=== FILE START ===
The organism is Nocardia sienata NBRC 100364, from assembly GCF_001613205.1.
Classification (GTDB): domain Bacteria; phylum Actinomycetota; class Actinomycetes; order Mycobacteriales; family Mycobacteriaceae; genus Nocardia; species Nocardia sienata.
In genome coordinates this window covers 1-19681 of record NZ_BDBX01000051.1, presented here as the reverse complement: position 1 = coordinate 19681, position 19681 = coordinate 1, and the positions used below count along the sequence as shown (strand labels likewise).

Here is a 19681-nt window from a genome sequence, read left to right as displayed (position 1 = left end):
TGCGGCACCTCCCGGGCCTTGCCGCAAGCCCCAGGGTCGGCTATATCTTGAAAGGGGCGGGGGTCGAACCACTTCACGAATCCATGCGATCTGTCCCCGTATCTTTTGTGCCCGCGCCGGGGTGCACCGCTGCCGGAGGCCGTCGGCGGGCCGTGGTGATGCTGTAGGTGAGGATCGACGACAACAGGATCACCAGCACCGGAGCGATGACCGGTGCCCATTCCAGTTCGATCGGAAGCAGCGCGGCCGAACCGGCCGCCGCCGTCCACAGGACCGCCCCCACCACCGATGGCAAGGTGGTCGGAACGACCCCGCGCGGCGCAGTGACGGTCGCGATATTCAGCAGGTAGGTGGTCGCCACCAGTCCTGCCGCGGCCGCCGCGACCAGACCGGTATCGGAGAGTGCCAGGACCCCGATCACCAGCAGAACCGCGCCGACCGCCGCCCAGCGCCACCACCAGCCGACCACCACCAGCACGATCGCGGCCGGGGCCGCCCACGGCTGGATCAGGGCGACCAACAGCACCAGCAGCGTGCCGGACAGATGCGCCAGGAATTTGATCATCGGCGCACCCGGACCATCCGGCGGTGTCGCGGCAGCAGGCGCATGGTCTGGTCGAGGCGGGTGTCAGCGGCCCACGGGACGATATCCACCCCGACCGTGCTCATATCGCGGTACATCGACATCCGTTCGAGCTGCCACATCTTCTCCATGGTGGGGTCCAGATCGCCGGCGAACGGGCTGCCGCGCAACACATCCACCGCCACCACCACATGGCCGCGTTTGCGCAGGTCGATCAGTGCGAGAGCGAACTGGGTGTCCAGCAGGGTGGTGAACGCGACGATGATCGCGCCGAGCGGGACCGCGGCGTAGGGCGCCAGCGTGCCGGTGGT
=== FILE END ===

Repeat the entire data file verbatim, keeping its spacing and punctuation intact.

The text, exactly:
The organism is Nocardia sienata NBRC 100364, from assembly GCF_001613205.1.
Classification (GTDB): domain Bacteria; phylum Actinomycetota; class Actinomycetes; order Mycobacteriales; family Mycobacteriaceae; genus Nocardia; species Nocardia sienata.
In genome coordinates this window covers 1-19681 of record NZ_BDBX01000051.1, presented here as the reverse complement: position 1 = coordinate 19681, position 19681 = coordinate 1, and the positions used below count along the sequence as shown (strand labels likewise).

Here is a 19681-nt window from a genome sequence, read left to right as displayed (position 1 = left end):
TGCGGCACCTCCCGGGCCTTGCCGCAAGCCCCAGGGTCGGCTATATCTTGAAAGGGGCGGGGGTCGAACCACTTCACGAATCCATGCGATCTGTCCCCGTATCTTTTGTGCCCGCGCCGGGGTGCACCGCTGCCGGAGGCCGTCGGCGGGCCGTGGTGATGCTGTAGGTGAGGATCGACGACAACAGGATCACCAGCACCGGAGCGATGACCGGTGCCCATTCCAGTTCGATCGGAAGCAGCGCGGCCGAACCGGCCGCCGCCGTCCACAGGACCGCCCCCACCACCGATGGCAAGGTGGTCGGAACGACCCCGCGCGGCGCAGTGACGGTCGCGATATTCAGCAGGTAGGTGGTCGCCACCAGTCCTGCCGCGGCCGCCGCGACCAGACCGGTATCGGAGAGTGCCAGGACCCCGATCACCAGCAGAACCGCGCCGACCGCCGCCCAGCGCCACCACCAGCCGACCACCACCAGCACGATCGCGGCCGGGGCCGCCCACGGCTGGATCAGGGCGACCAACAGCACCAGCAGCGTGCCGGACAGATGCGCCAGGAATTTGATCATCGGCGCACCCGGACCATCCGGCGGTGTCGCGGCAGCAGGCGCATGGTCTGGTCGAGGCGGGTGTCAGCGGCCCACGGGACGATATCCACCCCGACCGTGCTCATATCGCGGTACATCGACATCCGTTCGAGCTGCCACATCTTCTCCATGGTGGGGTCCAGATCGCCGGCGAACGGGCTGCCGCGCAACACATCCACCGCCACCACCACATGGCCGCGTTTGCGCAGGTCGATCAGTGCGAGAGCGAACTGGGTGTCCAGCAGGGTGGTGAACGCGACGATGATCGCGCCGAGCGGGACCGCGGCGTAGGGCGCCAGCGTGCCGGTGGT